“The biggest misconception is that LPRs infringe on privacy,” says Michael Carvin, a partner at Jones Day’s Washington, D.C., office who represents Vigilant. “This is not private information. The whole purpose of license plates is to identify.”
Carvin has filed First Amendment lawsuits in Utah and Arkansas challenging their LPR bans. The first suit, filed in Utah federal district court in February, was withdrawn after the state agreed to drop its ban. The second was filed in the Eastern District of Arkansas in May and remains open.
Both Carvin and Todd Hodnett, founder and executive chairman of DRN, point out that the ACLU has defended photographers’ right to take pictures in the public space. “You can’t use plate information to get access to someone’s bank account,” Carvin says. “All [DRN] wants to do is identify vehicles that are subject to repossession or for police investigations.”
The ACLU points out the dangers of allowing private companies to access, and sometimes sell, the information taken from LPR databases. “Increasingly, [LPRs] are capturing drivers’ locations outside church, the doctor’s office and school, giving law enforcement and private companies that run the largest databases the ability to build detailed pictures of our lives,” wrote Catherine Crump in the ACLU study You Are Being Tracked.
Yet Hodnett says DRN provides free access to its data to the National Center for Missing & Exploited Children. Private companies and industries pay for access, but only after being properly vetted and proving a permissible interest in obtaining license plate and VIN information under the law.
“If you’re the lender that has loaned $75,000 on a BMW and you need our data because the buyer won’t pay, then you already have all of the buyer’s info,” Hodnett says. “We’re not telling them anything they don’t already know.”
Another major LPR manufacturer, PlateSmart, maintains that it does not share its data with private companies. Unlike Vigilant, which produces both hardware and software, PlateSmart produces its information through software only and relies on cameras already in place.
“Privacy has always been a major issue to me,” says John Chigos, founder and CEO of PlateSmart, which is based in Oldsmar, Florida, near Tampa. “I wouldn’t want my car on an open list of vehicles just because I happened to drive through an intersection once.”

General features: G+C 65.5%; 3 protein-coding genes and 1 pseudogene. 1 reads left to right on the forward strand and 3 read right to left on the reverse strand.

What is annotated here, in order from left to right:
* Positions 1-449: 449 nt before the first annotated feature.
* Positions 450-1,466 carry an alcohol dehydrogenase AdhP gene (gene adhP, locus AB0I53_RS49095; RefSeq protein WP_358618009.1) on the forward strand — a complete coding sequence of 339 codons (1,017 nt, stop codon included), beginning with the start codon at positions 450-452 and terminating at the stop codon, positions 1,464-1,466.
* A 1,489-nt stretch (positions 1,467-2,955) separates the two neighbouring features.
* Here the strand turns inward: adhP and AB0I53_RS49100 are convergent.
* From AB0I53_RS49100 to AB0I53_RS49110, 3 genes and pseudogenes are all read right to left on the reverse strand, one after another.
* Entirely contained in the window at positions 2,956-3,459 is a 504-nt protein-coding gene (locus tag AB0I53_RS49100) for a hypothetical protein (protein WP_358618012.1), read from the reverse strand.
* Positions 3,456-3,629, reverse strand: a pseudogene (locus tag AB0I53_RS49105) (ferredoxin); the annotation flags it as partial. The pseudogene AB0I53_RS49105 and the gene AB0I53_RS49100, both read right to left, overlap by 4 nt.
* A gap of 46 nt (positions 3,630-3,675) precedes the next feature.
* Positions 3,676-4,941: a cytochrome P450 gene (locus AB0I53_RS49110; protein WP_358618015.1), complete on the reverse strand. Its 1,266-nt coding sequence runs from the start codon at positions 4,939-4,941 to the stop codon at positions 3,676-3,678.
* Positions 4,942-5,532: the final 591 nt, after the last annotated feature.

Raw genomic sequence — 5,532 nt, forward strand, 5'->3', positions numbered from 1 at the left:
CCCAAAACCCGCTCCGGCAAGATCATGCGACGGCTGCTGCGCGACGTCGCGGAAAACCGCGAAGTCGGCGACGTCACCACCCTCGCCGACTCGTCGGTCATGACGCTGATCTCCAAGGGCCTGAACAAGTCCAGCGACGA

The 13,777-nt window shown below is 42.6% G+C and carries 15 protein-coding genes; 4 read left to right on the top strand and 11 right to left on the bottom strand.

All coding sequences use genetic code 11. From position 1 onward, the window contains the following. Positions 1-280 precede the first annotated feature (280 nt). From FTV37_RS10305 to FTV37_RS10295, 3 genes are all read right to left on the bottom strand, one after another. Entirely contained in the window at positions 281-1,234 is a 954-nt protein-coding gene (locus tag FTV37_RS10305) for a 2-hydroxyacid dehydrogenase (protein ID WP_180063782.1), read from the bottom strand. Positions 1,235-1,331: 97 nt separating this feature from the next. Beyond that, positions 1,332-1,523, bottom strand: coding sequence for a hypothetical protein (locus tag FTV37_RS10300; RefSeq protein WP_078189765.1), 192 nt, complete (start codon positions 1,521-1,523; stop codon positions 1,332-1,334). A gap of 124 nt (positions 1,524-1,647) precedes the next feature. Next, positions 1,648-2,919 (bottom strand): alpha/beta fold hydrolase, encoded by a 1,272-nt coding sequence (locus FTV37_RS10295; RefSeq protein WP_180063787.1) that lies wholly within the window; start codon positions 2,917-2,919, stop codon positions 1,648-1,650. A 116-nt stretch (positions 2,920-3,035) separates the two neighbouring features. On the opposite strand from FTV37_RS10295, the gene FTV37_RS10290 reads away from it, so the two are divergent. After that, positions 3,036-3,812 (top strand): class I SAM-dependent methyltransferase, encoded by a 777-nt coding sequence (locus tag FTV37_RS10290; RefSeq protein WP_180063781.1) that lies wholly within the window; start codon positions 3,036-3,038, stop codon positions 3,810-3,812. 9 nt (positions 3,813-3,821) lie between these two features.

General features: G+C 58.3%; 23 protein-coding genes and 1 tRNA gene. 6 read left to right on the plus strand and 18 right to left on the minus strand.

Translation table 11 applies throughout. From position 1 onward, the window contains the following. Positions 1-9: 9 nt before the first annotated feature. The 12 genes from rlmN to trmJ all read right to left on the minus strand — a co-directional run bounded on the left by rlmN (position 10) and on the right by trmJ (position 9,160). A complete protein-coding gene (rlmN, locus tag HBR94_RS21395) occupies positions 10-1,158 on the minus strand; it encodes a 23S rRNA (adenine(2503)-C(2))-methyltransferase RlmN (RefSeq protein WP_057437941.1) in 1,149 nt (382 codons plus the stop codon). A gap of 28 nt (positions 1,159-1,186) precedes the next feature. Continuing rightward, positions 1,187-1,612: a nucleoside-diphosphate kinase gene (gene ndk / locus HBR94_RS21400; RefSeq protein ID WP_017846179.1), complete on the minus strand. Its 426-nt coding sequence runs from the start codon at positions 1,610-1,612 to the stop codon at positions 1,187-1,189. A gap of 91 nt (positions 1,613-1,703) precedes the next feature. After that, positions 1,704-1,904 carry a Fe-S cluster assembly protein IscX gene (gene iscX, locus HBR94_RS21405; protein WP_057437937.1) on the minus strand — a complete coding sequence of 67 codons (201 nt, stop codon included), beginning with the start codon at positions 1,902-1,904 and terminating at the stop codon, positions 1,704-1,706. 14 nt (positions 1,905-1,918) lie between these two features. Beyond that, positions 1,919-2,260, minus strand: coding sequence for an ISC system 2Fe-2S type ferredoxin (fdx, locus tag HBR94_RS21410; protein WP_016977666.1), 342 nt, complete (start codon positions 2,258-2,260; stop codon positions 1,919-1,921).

Unlike LPRs, the use of Stingray-type devices remains a mystery. The Associated Press reported in June that the Obama administration, citing national security, has pressured state and local police departments to not disclose any information concerning its use of stingrays and other eavesdropping methods.
In response, the ACLU has filed lawsuits demanding information from law enforcement in Sarasota, Florida, and Tucson, Arizona. In June, Circuit Court Judge Charles Williams of Sarasota threw out the group’s suit due to lack of jurisdiction over a federal agency. Nathan Wessler, a staff attorney with the ACLU’s Speech, Privacy and Technology Project, says the ACLU is appealing the decision.
“The stated justification is ‘fighting terrorism,’ ” Wessler says. “But based on the records we’ve been able to obtain so far, it seems like local and state agencies are using it for run-of-the-mill investigations. There are zero counterterror or homeland security cases.”
Wessler says that, according to what little information the ACLU has, stingray use is quite popular. “At least 38 agencies in 15 states have purchased their own stingrays, and there’s an unknown number borrowing them.” Melbourne, Florida-based Harris Corp., the largest manufacturer of the devices, declined to comment. The FBI, which is contesting the Tucson lawsuit, stated in its opposition to the ACLU’s petition that forcing the agency to give up its information would “result in the FBI’s inability to protect the public from terrorism and other criminal activity because through public disclosures, this technology has been rendered essentially useless for future investigations.”
Wessler says he has not ruled out litigation challenging the constitutionality of Stingray itself. “It’s an unsettled question whether these devices can ever be used in a way that’s consistent with the Fourth Amendment,” he says.
This article is published in ABA Journal.